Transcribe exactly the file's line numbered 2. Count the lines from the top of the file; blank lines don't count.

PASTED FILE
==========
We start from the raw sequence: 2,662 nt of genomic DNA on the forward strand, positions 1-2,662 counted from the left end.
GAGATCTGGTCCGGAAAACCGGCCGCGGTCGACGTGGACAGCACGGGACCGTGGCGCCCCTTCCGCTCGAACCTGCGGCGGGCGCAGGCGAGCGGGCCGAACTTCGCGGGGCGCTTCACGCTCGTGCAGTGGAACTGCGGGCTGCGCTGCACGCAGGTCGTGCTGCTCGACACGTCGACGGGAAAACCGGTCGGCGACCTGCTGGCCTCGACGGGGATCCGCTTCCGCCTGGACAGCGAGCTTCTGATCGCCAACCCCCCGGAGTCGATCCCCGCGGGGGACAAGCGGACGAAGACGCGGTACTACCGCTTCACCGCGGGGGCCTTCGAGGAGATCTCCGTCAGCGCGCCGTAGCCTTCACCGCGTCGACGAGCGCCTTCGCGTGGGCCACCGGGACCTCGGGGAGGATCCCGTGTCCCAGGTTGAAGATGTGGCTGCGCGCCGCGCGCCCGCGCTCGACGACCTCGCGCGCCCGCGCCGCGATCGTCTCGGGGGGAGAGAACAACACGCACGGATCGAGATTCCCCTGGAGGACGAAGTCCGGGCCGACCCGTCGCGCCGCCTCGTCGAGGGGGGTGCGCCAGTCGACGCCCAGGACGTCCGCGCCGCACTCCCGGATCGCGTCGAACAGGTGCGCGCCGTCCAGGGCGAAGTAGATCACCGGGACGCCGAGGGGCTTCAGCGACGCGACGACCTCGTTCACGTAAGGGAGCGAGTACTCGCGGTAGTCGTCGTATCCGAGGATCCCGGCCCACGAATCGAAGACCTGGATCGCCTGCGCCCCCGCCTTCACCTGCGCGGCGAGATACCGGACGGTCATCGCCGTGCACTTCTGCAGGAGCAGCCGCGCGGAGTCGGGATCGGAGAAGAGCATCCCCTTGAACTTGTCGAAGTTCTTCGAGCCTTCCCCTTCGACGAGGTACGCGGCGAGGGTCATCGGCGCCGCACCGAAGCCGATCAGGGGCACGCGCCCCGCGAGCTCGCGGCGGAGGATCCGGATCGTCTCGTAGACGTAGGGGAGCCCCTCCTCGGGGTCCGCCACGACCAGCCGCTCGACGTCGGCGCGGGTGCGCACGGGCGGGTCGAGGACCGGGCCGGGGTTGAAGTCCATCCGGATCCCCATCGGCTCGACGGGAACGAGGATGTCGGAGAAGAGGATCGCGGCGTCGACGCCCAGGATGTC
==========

GAGATCTGGTCCGGAAAACCGGCCGCGGTCGACGTGGACAGCACGGGACCGTGGCGCCCCTTCCGCTCGAACCTGCGGCGGGCGCAGGCGAGCGGGCCGAACTTCGCGGGGCGCTTCACGCTCGTGCAGTGGAACTGCGGGCTGCGCTGCACGCAGGTCGTGCTGCTCGACACGTCGACGGGAAAACCGGTCGGCGACCTGCTGGCCTCGACGGGGATCCGCTTCCGCCTGGACAGCGAGCTTCTGATCGCCAACCCCCCGGAGTCGATCCCCGCGGGGGACAAGCGGACGAAGACGCGGTACTACCGCTTCACCGCGGGGGCCTTCGAGGAGATCTCCGTCAGCGCGCCGTAGCCTTCACCGCGTCGACGAGCGCCTTCGCGTGGGCCACCGGGACCTCGGGGAGGATCCCGTGTCCCAGGTTGAAGATGTGGCTGCGCGCCGCGCGCCCGCGCTCGACGACCTCGCGCGCCCGCGCCGCGATCGTCTCGGGGGGAGAGAACAACACGCACGGATCGAGATTCCCCTGGAGGACGAAGTCCGGGCCGACCCGTCGCGCCGCCTCGTCGAGGGGGGTGCGCCAGTCGACGCCCAGGACGTCCGCGCCGCACTCCCGGATCGCGTCGAACAGGTGCGCGCCGTCCAGGGCGAAGTAGATCACCGGGACGCCGAGGGGCTTCAGCGACGCGACGACCTCGTTCACGTAAGGGAGCGAGTACTCGCGGTAGTCGTCGTATCCGAGGATCCCGGCCCACGAATCGAAGACCTGGATCGCCTGCGCCCCCGCCTTCACCTGCGCGGCGAGATACCGGACGGTCATCGCCGTGCACTTCTGCAGGAGCAGCCGCGCGGAGTCGGGATCGGAGAAGAGCATCCCCTTGAACTTGTCGAAGTTCTTCGAGCCTTCCCCTTCGACGAGGTACGCGGCGAGGGTCATCGGCGCCGCACCGAAGCCGATCAGGGGCACGCGCCCCGCGAGCTCGCGGCGGAGGATCCGGATCGTCTCGTAGACGTAGGGGAGCCCCTCCTCGGGGTCCGCCACGACCAGCCGCTCGACGTCGGCGCGGGTGCGCACGGGCGGGTCGAGGACCGGGCCGGGGTTGAAGTCCATCCGGATCCCCATCGGCTCGACGGGAACGAGGATGTCGGAGAAGAGGATCGCGGCGTCGACGCCCAGGATGTC